3D printing might be the next big thing for housing. The first all-electric commercial aircraft has taken flight. Clean burning Hydrogen might soon be fueling electric companies. The Fed kept interest rates steady. Inflation is well under control. Steel mills have been running under 80% of capacity for three consecutive weeks. Galvanized imports are at the lowest level of the last few years. There were some steel mill price announcements last week. Hyundai seems to think calming sounds of nature is just what a commuter needs.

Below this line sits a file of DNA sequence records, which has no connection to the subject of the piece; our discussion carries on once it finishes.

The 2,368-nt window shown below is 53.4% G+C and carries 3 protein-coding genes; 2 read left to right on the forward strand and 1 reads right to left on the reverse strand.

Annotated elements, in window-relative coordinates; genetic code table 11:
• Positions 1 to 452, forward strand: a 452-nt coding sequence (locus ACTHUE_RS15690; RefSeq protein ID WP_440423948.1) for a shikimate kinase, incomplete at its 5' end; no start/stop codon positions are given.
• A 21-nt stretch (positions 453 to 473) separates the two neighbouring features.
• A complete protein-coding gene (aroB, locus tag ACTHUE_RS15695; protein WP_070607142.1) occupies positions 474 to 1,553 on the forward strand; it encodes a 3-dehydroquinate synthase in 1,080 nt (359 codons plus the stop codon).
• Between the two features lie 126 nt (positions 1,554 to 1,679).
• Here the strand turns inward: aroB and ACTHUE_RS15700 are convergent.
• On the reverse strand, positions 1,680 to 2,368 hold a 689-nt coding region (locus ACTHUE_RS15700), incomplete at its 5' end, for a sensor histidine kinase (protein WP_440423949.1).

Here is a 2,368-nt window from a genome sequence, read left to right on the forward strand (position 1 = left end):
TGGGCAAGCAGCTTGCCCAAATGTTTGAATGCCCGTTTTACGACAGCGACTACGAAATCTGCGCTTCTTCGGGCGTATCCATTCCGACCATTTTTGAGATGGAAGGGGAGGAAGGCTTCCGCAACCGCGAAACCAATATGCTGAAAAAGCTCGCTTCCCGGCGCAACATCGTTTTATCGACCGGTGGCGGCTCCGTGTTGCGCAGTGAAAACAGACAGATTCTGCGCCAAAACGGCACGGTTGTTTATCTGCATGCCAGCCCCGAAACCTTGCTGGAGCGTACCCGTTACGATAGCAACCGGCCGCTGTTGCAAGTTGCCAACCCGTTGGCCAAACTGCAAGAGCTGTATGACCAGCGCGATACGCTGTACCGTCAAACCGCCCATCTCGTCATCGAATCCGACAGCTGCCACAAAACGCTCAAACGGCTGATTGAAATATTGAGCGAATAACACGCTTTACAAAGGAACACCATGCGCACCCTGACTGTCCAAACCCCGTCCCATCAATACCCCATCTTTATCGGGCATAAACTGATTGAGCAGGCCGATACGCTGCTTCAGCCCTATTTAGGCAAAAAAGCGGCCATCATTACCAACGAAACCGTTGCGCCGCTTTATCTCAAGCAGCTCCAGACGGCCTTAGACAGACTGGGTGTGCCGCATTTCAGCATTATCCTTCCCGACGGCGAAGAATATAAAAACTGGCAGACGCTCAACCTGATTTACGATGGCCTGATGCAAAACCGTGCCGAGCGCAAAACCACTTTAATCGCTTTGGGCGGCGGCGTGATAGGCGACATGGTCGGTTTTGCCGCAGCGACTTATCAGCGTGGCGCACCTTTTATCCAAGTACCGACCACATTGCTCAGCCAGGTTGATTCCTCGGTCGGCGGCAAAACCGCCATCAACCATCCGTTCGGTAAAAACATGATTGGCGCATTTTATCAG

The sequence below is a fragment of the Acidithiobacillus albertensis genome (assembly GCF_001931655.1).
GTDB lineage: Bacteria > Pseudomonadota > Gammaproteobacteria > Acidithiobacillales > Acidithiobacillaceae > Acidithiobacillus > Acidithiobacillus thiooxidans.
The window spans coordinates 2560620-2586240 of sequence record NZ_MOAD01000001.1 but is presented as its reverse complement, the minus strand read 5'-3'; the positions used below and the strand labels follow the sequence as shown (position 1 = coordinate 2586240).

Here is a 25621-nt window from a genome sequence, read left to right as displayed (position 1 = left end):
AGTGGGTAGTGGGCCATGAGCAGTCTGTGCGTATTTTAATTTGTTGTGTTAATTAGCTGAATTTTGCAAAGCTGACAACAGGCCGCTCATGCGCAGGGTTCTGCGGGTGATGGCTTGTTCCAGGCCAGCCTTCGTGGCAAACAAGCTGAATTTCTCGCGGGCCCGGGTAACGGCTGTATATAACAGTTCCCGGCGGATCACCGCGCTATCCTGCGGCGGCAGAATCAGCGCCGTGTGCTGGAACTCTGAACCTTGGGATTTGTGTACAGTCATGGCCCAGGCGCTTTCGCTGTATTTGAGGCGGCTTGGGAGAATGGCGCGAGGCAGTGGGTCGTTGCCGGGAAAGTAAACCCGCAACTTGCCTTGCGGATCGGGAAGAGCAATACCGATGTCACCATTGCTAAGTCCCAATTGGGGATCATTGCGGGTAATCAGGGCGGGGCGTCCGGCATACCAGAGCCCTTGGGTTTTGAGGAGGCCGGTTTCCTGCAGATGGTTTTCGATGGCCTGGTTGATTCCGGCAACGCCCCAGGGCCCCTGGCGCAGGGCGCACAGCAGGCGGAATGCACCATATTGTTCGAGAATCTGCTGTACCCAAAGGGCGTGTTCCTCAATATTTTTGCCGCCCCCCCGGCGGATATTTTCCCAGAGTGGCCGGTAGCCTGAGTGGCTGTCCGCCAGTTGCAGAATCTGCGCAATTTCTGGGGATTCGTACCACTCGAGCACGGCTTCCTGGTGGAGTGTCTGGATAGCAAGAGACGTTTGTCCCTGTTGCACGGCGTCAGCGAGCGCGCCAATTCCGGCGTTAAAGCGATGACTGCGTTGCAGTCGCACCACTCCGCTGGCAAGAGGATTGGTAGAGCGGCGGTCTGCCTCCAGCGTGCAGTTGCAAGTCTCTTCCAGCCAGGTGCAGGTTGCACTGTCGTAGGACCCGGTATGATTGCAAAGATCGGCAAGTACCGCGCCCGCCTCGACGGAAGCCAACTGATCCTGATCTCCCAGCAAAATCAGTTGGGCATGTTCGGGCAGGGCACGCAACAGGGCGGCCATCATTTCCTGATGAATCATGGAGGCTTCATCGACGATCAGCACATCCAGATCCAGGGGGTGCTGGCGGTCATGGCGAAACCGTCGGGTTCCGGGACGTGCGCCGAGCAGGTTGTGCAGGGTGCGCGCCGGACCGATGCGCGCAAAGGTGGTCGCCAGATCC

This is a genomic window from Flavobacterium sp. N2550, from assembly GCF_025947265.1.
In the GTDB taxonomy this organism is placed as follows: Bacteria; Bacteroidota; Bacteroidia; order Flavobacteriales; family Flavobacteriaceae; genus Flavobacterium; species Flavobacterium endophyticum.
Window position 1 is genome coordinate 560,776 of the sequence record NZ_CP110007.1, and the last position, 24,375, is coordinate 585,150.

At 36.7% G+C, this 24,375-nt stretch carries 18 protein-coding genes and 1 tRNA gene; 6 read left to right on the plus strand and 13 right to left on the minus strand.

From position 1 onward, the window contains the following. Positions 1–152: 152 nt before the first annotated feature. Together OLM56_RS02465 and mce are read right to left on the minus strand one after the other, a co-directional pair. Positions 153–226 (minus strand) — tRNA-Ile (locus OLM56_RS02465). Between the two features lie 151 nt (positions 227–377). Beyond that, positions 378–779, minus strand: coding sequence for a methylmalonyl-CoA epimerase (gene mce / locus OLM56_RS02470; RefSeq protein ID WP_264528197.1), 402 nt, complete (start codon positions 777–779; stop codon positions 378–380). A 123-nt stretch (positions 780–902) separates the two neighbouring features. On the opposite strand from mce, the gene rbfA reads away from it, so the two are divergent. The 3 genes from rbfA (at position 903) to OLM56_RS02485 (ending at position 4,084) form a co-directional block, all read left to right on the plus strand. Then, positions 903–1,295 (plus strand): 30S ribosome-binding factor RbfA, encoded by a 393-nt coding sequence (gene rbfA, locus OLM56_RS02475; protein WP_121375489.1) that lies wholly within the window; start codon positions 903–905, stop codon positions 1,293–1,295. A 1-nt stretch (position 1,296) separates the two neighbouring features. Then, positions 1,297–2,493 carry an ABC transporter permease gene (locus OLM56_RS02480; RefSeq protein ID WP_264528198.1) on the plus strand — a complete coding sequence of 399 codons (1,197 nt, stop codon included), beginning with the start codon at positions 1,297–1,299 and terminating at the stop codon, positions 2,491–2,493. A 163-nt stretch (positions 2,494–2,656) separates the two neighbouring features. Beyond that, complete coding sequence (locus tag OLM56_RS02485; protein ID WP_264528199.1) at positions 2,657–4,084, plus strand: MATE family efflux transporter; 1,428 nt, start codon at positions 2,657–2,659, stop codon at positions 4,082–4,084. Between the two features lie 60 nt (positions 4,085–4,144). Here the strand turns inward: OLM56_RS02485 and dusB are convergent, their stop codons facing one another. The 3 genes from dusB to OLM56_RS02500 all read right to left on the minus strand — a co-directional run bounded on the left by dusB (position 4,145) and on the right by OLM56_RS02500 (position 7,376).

+ New Story’s has created the world’s first 3D-printed community, which is currently under construction in rural Mexico. The project, which was created in partnership with Icon and Échale, is located in Tabasco, southeastern Mexico. The team aims to produce 50 homes for families in the area who are living in extreme poverty. So far, two homes have been completed and the families chosen will receive them at a zero interest, zero profit mortgage costing around 400 Mexican Pesos (about US$20 per month), which will run for seven years. The construction process for the homes was essentially the same as other 3D-printed projects and involved the Vulcan II printer extruding cement out of a nozzle, layer by layer, until the basic structures of the homes were completed. This process took about 24 hours per house. Human builders then came in and finished them off by adding roofs, windows, and doors. “The 3D printer for homes, called the Vulcan II, is designed to work under the constraints that are common in rural locations, but the journey has not been easy,” says New Story. “Power can be unpredictable and local rainfall has often flooded access roads to the construction site. This printer, designed to tackle housing shortages for vulnerable populations, is the first of its kind.” The finished homes measure 500 sq ft (46.5 sq m) and look well made. The interior is laid-out on one floor and divided into two bedrooms, a living room, a kitchen, and a bathroom. There’s also a small porch area for dining outside. They come with electrical and water hookups and, according to New Story, have been engineered above the standard safety requirements to ensure they will withstand both the local seismic conditions, and the test of time.